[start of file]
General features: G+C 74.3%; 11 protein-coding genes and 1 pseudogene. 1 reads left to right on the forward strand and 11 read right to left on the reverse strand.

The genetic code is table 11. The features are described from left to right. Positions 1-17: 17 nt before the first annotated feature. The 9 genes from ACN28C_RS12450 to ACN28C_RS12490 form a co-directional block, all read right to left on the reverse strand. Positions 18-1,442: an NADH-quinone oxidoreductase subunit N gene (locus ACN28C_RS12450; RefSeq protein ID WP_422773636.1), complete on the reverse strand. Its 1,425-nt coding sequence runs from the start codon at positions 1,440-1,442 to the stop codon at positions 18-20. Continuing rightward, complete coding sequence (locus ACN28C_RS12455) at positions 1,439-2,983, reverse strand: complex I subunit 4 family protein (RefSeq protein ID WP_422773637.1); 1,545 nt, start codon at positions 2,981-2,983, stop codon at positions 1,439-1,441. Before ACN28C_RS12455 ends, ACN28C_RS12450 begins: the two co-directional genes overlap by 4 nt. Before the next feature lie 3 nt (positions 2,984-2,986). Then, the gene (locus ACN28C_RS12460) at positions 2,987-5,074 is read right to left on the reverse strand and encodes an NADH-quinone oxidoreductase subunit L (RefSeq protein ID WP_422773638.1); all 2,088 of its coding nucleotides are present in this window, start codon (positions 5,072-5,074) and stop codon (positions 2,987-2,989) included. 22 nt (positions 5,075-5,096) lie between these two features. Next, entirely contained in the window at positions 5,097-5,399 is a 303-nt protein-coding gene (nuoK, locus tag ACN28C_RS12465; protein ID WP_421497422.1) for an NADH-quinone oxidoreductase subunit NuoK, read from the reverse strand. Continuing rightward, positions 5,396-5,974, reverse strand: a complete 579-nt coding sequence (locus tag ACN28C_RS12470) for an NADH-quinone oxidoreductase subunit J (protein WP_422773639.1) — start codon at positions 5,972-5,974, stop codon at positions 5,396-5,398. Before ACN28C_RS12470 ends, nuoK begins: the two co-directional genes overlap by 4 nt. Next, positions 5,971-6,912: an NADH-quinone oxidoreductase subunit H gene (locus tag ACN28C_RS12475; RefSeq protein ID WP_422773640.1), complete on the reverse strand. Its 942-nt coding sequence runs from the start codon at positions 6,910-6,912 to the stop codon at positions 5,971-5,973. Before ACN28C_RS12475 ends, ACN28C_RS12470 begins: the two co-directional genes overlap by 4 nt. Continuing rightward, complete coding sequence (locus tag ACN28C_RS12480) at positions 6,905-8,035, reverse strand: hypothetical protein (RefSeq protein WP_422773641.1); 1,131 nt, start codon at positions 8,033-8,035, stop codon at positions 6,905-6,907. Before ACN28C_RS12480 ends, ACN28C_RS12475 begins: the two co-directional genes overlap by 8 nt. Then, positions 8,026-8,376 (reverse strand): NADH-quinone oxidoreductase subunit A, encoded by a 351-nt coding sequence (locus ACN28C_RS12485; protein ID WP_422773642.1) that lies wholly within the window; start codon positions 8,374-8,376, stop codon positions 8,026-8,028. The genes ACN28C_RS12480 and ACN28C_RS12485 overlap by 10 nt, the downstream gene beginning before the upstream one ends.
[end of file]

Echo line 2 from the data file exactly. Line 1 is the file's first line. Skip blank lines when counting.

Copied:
The genetic code is table 11. The features are described from left to right. Positions 1-17: 17 nt before the first annotated feature. The 9 genes from ACN28C_RS12450 to ACN28C_RS12490 form a co-directional block, all read right to left on the reverse strand. Positions 18-1,442: an NADH-quinone oxidoreductase subunit N gene (locus ACN28C_RS12450; RefSeq protein ID WP_422773636.1), complete on the reverse strand. Its 1,425-nt coding sequence runs from the start codon at positions 1,440-1,442 to the stop codon at positions 18-20. Continuing rightward, complete coding sequence (locus ACN28C_RS12455) at positions 1,439-2,983, reverse strand: complex I subunit 4 family protein (RefSeq protein ID WP_422773637.1); 1,545 nt, start codon at positions 2,981-2,983, stop codon at positions 1,439-1,441. Before ACN28C_RS12455 ends, ACN28C_RS12450 begins: the two co-directional genes overlap by 4 nt. Before the next feature lie 3 nt (positions 2,984-2,986). Then, the gene (locus ACN28C_RS12460) at positions 2,987-5,074 is read right to left on the reverse strand and encodes an NADH-quinone oxidoreductase subunit L (RefSeq protein ID WP_422773638.1); all 2,088 of its coding nucleotides are present in this window, start codon (positions 5,072-5,074) and stop codon (positions 2,987-2,989) included. 22 nt (positions 5,075-5,096) lie between these two features. Next, entirely contained in the window at positions 5,097-5,399 is a 303-nt protein-coding gene (nuoK, locus tag ACN28C_RS12465; protein ID WP_421497422.1) for an NADH-quinone oxidoreductase subunit NuoK, read from the reverse strand. Continuing rightward, positions 5,396-5,974, reverse strand: a complete 579-nt coding sequence (locus tag ACN28C_RS12470) for an NADH-quinone oxidoreductase subunit J (protein WP_422773639.1) — start codon at positions 5,972-5,974, stop codon at positions 5,396-5,398. Before ACN28C_RS12470 ends, nuoK begins: the two co-directional genes overlap by 4 nt. Next, positions 5,971-6,912: an NADH-quinone oxidoreductase subunit H gene (locus tag ACN28C_RS12475; RefSeq protein ID WP_422773640.1), complete on the reverse strand. Its 942-nt coding sequence runs from the start codon at positions 6,910-6,912 to the stop codon at positions 5,971-5,973. Before ACN28C_RS12475 ends, ACN28C_RS12470 begins: the two co-directional genes overlap by 4 nt. Continuing rightward, complete coding sequence (locus tag ACN28C_RS12480) at positions 6,905-8,035, reverse strand: hypothetical protein (RefSeq protein WP_422773641.1); 1,131 nt, start codon at positions 8,033-8,035, stop codon at positions 6,905-6,907. Before ACN28C_RS12480 ends, ACN28C_RS12475 begins: the two co-directional genes overlap by 8 nt. Then, positions 8,026-8,376 (reverse strand): NADH-quinone oxidoreductase subunit A, encoded by a 351-nt coding sequence (locus ACN28C_RS12485; protein ID WP_422773642.1) that lies wholly within the window; start codon positions 8,374-8,376, stop codon positions 8,026-8,028. The genes ACN28C_RS12480 and ACN28C_RS12485 overlap by 10 nt, the downstream gene beginning before the upstream one ends.